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Another Ryan Malone goal is about it in Lightning's rout by Senators.

The Lightning could not have played much worse Thursday night against the Senators.

In fact, the critique of right wing Stephane Veilleux after the 7-1 stinker at Scotiabank Place might have been funny if not so accurate.

"I think our first five minutes," he said, "were fine."

That means 55 minutes of not-so-much as the Lightning (2-2-2) lost its two-game winning streak.

Tampa Bay gave up two short-handed goals to Milan Michalek, who added a power-play goal for his first career hat trick. It was 0-for-6 on the power play, including zero shots during a 1-minute, 10-second five-on-three.

Goaltender Mike Smith allowed two bad goals, and the team was outshot 35-17, including a 13-0 stretch in the first period.

The only bright spot: Ryan Malone's sixth goal of the season, with assists from linemates Marty St. Louis and Steven Stamkos. On the other hand, each was minus-3, as were Vinny Lecavalier and defenseman Mattias Ohlund.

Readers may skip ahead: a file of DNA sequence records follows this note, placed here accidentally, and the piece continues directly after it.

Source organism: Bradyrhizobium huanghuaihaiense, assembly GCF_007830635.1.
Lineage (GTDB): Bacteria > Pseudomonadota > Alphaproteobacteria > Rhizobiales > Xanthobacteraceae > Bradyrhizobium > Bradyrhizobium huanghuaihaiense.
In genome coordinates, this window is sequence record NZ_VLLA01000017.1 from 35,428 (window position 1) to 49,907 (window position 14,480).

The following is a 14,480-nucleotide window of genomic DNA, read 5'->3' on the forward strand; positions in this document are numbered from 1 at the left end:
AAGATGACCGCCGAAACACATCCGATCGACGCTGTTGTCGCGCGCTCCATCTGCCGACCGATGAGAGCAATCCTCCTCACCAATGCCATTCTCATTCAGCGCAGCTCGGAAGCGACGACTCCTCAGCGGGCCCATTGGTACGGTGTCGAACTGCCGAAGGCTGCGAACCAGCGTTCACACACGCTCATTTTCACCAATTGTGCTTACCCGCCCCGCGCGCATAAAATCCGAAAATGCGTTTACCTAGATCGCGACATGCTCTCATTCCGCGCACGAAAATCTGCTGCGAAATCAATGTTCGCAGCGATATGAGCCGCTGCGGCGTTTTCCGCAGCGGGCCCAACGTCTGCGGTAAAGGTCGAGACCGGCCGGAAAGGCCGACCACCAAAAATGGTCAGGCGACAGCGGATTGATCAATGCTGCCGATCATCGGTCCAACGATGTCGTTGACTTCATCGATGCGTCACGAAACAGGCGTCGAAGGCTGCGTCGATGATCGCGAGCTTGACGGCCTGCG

Given Tampa Bay's history in Canada's capital city - 3-16-2 since 1998-99 and outscored 91-38 - you could say the team played to form.

But there were other ominous overtones.

"Our team defense the last few games is not good enough to give us a chance to play in this league," Ohlund said.

Coach Rick Tocchet promised a full debriefing in preparation for Saturday's matchup with the defending Stanley Cup champion Penguins. Of particular worry were the two short-handed goals. Add another allowed Monday against the Panthers and Tampa Bay has the league lead with three.

"Two short-handed goals against, it's embarrassing," Tocchet said. "It's an alarming thing right now. I know it's only Game 6, but when you give up three short-handed goals in two games, there's going to be some video, some talking, and there might be some changes."

Several players will cringe at what they see on video.

St. Louis' blue-line giveaway led to Alex Kovalev's goal, though defenseman Kurtis Foster did not help by releasing Kovalev in the defensive zone, resulting in an easy tap-in from the slot and a 1-0 lead.

Lecavalier, in the high slot on a power play, was caught in the offensive zone, sparking a Senators two-on-one that ended with Michalek scoring on a rebound after outpositioning Ohlund in the slot.

And St. Louis' bobble of a puck in the air led to Michalek's second shortie.

Things were no better offensively.

Lecavalier, still without a goal, had zero shots. Alex Tanguay, also goal-less, had one shot and missed from point-blank range in the first period.

"I just (stink) right now," Tanguay said.

Thursday, he was not alone.